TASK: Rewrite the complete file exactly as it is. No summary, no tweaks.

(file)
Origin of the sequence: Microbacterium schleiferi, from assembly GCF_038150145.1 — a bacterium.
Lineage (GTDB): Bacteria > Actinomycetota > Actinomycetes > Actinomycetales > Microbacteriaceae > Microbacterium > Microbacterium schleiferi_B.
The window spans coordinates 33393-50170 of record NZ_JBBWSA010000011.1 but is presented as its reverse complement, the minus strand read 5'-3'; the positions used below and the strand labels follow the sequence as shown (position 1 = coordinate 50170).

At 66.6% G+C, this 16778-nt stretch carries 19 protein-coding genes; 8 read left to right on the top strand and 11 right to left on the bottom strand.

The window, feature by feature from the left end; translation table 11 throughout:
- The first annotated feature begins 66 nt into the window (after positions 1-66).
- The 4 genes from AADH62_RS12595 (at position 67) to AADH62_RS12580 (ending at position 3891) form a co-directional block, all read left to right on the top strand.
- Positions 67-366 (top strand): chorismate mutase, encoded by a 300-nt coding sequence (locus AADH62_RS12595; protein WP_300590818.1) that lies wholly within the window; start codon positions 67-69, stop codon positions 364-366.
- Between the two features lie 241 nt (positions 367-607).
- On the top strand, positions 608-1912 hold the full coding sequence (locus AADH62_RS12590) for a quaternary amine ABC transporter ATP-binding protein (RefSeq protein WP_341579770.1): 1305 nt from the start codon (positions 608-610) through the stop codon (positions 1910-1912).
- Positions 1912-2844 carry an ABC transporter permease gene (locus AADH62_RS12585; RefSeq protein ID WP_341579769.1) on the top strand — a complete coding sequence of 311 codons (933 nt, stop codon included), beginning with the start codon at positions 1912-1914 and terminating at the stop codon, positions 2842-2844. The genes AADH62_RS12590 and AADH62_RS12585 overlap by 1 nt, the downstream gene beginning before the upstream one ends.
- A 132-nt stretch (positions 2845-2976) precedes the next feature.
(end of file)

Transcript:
Origin of the sequence: Microbacterium schleiferi, from assembly GCF_038150145.1 — a bacterium.
Lineage (GTDB): Bacteria > Actinomycetota > Actinomycetes > Actinomycetales > Microbacteriaceae > Microbacterium > Microbacterium schleiferi_B.
The window spans coordinates 33393-50170 of record NZ_JBBWSA010000011.1 but is presented as its reverse complement, the minus strand read 5'-3'; the positions used below and the strand labels follow the sequence as shown (position 1 = coordinate 50170).

At 66.6% G+C, this 16778-nt stretch carries 19 protein-coding genes; 8 read left to right on the top strand and 11 right to left on the bottom strand.

The window, feature by feature from the left end; translation table 11 throughout:
- The first annotated feature begins 66 nt into the window (after positions 1-66).
- The 4 genes from AADH62_RS12595 (at position 67) to AADH62_RS12580 (ending at position 3891) form a co-directional block, all read left to right on the top strand.
- Positions 67-366 (top strand): chorismate mutase, encoded by a 300-nt coding sequence (locus AADH62_RS12595; protein WP_300590818.1) that lies wholly within the window; start codon positions 67-69, stop codon positions 364-366.
- Between the two features lie 241 nt (positions 367-607).
- On the top strand, positions 608-1912 hold the full coding sequence (locus AADH62_RS12590) for a quaternary amine ABC transporter ATP-binding protein (RefSeq protein WP_341579770.1): 1305 nt from the start codon (positions 608-610) through the stop codon (positions 1910-1912).
- Positions 1912-2844 carry an ABC transporter permease gene (locus AADH62_RS12585; RefSeq protein ID WP_341579769.1) on the top strand — a complete coding sequence of 311 codons (933 nt, stop codon included), beginning with the start codon at positions 1912-1914 and terminating at the stop codon, positions 2842-2844. The genes AADH62_RS12590 and AADH62_RS12585 overlap by 1 nt, the downstream gene beginning before the upstream one ends.
- A 132-nt stretch (positions 2845-2976) precedes the next feature.